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Hoffmann, R. A wiki for the life sciences where authorship matters. Nature Genetics (2008)

Semicarbazide-sensitive amine oxidase (SSAO) from human and bovine cerebrovascular tissues: biochemical and immunohistological characterization.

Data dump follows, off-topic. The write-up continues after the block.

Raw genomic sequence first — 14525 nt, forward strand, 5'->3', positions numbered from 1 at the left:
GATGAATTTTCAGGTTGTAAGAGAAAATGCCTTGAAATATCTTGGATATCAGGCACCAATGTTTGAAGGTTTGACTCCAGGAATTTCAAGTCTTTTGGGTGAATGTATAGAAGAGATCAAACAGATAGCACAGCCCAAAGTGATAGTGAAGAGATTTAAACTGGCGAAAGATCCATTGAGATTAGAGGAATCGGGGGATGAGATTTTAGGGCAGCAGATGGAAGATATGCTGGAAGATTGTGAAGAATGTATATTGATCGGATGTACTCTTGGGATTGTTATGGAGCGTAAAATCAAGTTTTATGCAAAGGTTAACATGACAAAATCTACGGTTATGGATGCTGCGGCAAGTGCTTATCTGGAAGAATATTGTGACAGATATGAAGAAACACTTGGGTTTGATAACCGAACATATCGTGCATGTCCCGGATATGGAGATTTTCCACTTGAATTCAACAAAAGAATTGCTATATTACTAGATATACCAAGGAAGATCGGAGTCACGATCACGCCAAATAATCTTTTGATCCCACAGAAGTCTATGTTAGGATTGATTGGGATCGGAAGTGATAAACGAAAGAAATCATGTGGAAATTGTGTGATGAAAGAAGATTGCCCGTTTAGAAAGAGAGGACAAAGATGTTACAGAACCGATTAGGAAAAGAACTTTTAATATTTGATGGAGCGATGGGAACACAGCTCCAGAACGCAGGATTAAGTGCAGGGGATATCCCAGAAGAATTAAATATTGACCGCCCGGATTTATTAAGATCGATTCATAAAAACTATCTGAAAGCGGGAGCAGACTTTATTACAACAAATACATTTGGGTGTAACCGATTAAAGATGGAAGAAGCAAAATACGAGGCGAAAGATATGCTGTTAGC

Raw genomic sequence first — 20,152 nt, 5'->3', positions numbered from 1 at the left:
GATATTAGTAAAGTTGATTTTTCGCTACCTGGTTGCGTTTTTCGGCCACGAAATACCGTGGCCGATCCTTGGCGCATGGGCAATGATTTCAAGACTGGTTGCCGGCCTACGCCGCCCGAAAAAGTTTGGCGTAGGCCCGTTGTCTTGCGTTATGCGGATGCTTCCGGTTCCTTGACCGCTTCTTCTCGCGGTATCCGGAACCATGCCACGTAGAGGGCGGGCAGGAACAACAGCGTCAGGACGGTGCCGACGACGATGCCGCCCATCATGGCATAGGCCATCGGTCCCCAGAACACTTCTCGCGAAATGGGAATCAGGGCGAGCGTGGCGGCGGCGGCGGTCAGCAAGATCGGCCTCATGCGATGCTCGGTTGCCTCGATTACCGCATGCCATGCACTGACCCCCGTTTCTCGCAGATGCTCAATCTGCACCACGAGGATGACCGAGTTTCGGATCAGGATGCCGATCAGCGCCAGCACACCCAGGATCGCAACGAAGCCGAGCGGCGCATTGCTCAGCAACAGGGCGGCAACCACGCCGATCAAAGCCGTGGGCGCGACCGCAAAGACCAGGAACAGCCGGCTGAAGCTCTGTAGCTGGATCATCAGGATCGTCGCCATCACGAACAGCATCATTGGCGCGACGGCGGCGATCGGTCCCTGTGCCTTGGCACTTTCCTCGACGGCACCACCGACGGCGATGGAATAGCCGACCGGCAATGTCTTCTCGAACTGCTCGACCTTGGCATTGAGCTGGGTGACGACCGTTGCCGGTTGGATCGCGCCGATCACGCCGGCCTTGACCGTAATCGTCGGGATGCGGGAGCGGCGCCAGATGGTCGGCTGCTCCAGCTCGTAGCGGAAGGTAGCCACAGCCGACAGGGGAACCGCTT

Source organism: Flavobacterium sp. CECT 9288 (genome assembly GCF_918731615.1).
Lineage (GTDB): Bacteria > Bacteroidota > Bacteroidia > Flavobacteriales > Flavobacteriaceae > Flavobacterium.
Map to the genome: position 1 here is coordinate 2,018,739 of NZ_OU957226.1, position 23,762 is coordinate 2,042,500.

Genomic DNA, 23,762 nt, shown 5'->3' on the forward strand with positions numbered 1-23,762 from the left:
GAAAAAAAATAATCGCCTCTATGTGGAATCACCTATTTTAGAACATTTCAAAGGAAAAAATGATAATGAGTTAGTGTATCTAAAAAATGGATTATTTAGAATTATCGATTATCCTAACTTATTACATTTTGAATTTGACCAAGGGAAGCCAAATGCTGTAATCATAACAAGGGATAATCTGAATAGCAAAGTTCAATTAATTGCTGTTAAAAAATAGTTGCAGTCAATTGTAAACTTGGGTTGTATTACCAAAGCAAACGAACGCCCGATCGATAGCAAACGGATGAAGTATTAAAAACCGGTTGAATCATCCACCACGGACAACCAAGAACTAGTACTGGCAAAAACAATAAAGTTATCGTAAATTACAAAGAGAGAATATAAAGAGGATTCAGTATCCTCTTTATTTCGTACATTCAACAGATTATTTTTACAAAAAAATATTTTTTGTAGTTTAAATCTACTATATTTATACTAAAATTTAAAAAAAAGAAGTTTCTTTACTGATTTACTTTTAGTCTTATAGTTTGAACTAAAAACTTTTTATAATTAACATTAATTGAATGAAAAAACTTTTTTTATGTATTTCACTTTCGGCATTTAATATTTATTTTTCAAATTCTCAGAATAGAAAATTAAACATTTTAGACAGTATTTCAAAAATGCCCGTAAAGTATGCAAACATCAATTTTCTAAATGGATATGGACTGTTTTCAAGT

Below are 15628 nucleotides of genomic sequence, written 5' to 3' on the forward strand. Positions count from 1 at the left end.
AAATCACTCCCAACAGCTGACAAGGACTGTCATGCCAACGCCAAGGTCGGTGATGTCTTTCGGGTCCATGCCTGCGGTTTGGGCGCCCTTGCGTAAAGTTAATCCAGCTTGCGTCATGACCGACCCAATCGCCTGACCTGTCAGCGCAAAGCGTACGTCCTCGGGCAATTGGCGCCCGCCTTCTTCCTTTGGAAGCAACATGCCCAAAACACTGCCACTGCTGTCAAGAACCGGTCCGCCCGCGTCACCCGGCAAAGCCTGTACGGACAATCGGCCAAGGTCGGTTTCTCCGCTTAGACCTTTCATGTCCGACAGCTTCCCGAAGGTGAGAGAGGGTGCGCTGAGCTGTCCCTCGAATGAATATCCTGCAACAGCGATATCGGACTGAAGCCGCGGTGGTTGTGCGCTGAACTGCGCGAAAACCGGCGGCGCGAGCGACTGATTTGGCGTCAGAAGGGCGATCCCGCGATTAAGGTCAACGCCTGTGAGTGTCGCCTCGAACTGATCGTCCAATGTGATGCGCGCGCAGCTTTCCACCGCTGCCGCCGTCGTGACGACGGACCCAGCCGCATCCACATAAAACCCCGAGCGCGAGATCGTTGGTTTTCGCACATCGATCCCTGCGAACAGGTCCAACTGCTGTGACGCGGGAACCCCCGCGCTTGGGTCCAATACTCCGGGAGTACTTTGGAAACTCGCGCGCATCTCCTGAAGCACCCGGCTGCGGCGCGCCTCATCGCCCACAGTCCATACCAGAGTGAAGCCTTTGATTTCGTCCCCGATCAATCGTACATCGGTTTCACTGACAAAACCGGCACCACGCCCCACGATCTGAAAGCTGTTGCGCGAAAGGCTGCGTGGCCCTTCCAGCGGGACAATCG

Semicarbazide-sensitive amine oxidase (SSAO) is widely distributed in almost all tissues, especially in vascularized ones. However, its presence in brain microvessels is still controversial. We have investigated the presence of SSAO in human and bovine brain microvessels by biochemical and immunohistological techniques, and we have compared it with SSAO present in meninges from the same species. SSAO metabolizes benzylamine and methylamine in all tissues tested and possibly dopamine and octopamine as well, as shown in competition studies. Kynuramine inhibited the metabolism of benzylamine by SSAO with high affinity in a non-competitive manner. Western-blot analysis rendered a positive staining of a 100 kDa band, in tissues from both species. These results were confirmed by immunohistological studies: the tunica media and intima of the meninges from both species were positively stained, and so was the endothelial layer of microvessels. SSAO was absent in brain parenchyma. These results definitively confirm the presence of SSAO in human and bovine cerebrovascular tissues and they demonstrate for the first time, the presence of this amine oxidase in endothelial cells from microvessels, through biochemical and immunological approaches.[1]


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